Having your own blog can be lot's of fun. I especially enjoy the spirited debates with some of my readers (from whom I have already learned a lot from).
I had a recent exchange with "Pointbite" where I challenged the sanity of Ron (Conspiracy Theory) Paul. The debate, however, was strangely aborted. I thought that Pointbite had given up. I realize now that there must have been a technical glitch that prevented him/her from posting a response. Happily (for me, at least), I accidently came across Pointbite's rebuttal here.
I think that Pointbite asks some good questions. I'm planning another post on the subject. But for now, let me briefly try to clear a few things up.
First, I am not saying that the Fed should never be audited. And I am not saying that the Fed should keep all things secret forever. What I am suggesting is that there are some types of information that should not be disclosed during a financial crisis. The identity of those banks making use of the discount window or emergency lending facilities is an example of such information that should probably not be disclosed; at least, not until the crisis has passed. Likewise, the terms of the lending arrangements should not be disclosed; again, until well after the crisis is passed.
The rationale for such a policy, whether it ultimately proves correct or not, is at least a plausible one for now. Releasing such information during a crisis is likely to lead to a run on the banks involved; exacerbating the crisis. Moreover, because of the stigma associated with using the window, disclosure of such information would prevent banks from participating. The rationale for encouraging participation, of course, assumes that it is socially desirable. This is debatable, for sure. But it is precisely this that should be debated. Gratuitous attacks on the Fed, like those served by Ron Paul, are absolutely of no help here (although he will find them useful for political reasons).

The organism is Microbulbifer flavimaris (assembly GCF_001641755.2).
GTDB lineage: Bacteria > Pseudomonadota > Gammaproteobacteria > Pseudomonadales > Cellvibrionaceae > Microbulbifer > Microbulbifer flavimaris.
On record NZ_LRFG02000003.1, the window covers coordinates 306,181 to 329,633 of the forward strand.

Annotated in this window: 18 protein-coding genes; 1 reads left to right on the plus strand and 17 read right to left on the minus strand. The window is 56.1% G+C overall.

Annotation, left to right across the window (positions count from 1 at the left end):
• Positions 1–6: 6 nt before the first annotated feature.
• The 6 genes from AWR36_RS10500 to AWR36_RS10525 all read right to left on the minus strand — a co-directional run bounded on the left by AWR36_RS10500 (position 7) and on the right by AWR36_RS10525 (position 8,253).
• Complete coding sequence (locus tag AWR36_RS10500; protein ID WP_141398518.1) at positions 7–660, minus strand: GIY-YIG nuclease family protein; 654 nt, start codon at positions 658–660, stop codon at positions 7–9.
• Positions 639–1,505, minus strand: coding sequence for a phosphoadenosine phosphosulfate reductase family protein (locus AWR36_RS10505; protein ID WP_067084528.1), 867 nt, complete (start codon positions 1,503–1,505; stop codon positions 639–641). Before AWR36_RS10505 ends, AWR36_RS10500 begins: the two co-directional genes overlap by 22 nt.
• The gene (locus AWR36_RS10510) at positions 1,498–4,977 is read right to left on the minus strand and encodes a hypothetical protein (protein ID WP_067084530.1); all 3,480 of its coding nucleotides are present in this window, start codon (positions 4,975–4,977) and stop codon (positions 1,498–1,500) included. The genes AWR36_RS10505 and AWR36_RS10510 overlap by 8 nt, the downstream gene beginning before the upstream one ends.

Some other things of note. The Fed has evidently never released information relating to its discount window lending. On routine lending as the normal term is very short (typically overnight, to healthy institutions, fully secured), I fail to see any purpose from disclosure at any time but if the lag were long enough, no real harm either -- just the burden/cost of publicly disclosing something that no one will much care about.
The Section 13(3) special facilities is a different matter from routine discount window lending. This section has not been used for such a long time that I don't think the Fed has any clear policy concerning the release of information here (except that it shall not be released during a financial crisis). I believe that such information should eventually be released, and Bernanke has evidently suggested as much in his testimony to Congress.